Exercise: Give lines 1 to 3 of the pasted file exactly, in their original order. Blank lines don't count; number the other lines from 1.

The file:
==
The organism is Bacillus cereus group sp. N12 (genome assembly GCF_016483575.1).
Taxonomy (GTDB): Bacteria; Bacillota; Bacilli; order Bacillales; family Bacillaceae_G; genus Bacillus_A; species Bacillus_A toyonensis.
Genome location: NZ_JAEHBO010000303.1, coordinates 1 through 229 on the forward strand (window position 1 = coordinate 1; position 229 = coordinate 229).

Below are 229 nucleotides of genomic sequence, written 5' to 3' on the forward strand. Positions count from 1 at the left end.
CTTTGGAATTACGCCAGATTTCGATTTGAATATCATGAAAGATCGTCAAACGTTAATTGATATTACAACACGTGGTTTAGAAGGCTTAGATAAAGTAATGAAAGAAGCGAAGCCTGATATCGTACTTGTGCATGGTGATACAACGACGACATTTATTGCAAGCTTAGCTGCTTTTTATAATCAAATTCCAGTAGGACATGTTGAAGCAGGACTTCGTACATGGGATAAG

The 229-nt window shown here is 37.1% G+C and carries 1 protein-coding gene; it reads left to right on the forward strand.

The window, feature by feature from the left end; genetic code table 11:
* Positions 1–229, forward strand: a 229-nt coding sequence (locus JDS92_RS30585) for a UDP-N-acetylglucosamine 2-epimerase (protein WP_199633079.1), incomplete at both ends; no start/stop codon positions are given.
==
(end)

The organism is Bacillus cereus group sp. N12 (genome assembly GCF_016483575.1).
Taxonomy (GTDB): Bacteria; Bacillota; Bacilli; order Bacillales; family Bacillaceae_G; genus Bacillus_A; species Bacillus_A toyonensis.
Genome location: NZ_JAEHBO010000303.1, coordinates 1 through 229 on the forward strand (window position 1 = coordinate 1; position 229 = coordinate 229).